I also have a video but it says to large and its less than a min long.
At least she won't have a tooth ache. If she comes right in 3 days now, who is going to get the credit? The advocates of BO-SE or our cal/phos pusher's?
1 month is a bit long winded for this sort of thing however as they are getting over it fatigue is a big thing. As they tire they tend to knuckle over more so confinement in a small paddock where they don't have to follow the mob is important until they are strong. The cow is usually a good judge that something is wrong and will usually keep them away from the herd for a longer period than usual.

Ken
 
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blue albion

blue albion

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Do NOT mix the milk replacer stronger than the instructions say. I was told that you can damage their kidneys doing that! Use a good quality replacer and mix it according to directions. You can feed her extra servings if you want to get more in her, but don't make it thicker.

It appears she is nibbling on some grass from the looks of her poop. That is good. Get her a feed designed for a calf her age and feed it to her by hand if that's what it takes to teach her. Let her suck your fingers while holding some feed, and then slip it into her mouth. I trained my bottle calves to drink from a bucket and that helped in getting them to eat some grain. As soon as they drained the bucket and while they were still looking for more, I would put the grain in the same bucket.

I have had calves born with contracted tendons over the years, and they all improved to where it was no longer noticeable in a few weeks. I have never seen one get worse. I suspect this is not the usual case of contracted tendons typically seen at birth and mostly in large calves. There is something more going on in my opinion. Perhaps a mineral imbalance, but I really wonder if this could be some congenital defect that causes muscular atrophy or something like that over time. I understand she is a rare breed, which means inbreeding would be necessary to grow numbers. That certainly increases the likelihood of problems popping up.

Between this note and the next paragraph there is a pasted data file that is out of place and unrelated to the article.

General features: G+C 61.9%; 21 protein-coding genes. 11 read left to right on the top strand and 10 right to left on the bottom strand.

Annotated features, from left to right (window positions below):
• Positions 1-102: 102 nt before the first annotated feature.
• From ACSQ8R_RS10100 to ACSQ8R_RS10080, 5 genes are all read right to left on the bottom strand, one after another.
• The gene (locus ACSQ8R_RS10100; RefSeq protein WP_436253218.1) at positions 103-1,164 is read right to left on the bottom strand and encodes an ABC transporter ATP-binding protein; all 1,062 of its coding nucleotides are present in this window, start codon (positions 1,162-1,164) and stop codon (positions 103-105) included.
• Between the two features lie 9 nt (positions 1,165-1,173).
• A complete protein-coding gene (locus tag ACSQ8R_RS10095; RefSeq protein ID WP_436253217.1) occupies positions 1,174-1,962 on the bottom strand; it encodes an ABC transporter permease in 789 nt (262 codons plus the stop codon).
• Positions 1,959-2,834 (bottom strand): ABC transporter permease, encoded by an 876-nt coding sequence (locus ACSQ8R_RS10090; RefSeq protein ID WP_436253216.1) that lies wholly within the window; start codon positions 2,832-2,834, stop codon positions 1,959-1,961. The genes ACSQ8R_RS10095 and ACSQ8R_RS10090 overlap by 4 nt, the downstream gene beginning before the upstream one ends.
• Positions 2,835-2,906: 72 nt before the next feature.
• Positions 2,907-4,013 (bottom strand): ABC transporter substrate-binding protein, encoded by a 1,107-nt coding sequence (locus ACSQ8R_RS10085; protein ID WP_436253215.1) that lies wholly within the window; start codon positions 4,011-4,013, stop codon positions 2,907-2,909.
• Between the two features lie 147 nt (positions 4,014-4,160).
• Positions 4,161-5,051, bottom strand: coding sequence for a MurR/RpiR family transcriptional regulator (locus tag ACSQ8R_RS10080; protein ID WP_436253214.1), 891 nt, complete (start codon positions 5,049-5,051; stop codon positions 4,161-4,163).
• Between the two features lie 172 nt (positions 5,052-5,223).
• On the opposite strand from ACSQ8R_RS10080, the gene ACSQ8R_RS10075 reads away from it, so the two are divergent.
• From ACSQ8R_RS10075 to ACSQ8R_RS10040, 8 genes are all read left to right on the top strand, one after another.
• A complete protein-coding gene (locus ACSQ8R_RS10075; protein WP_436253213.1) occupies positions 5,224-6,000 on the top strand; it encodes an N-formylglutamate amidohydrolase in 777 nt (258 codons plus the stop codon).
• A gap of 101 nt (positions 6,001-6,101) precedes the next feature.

Yes vet said not to make it stronger. She has a big interest in grass, but is picky on what she eats. Always nosing around it to find something that is satisfactory. Going to the feed mill to get her some feed on Monday.
 
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blue albion

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Been mixing it in a 3 qt bottle with with a full cup and maybe almost a half cup, directions say a full cup is 10 oz, Directions say 2 qt to a full cup.
 
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blue albion

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At least she won't have a tooth ache. If she comes right in 3 days now, who is going to get the credit? The advocates of BO-SE or our cal/phos pusher's?
1 month is a bit long winded for this sort of thing however as they are getting over it fatigue is a big thing. As they tire they tend to knuckle over more so confinement in a small paddock where they don't have to follow the mob is important until they are strong. The cow is usually a good judge that something is wrong and will usually keep them away from the herd for a longer period than usual.

Ken
The herd leaves her alone. There are only 9 others on about 15 acres. I keep her mostly outside, have brought her in a couple times. Rained this morning so shes inside now.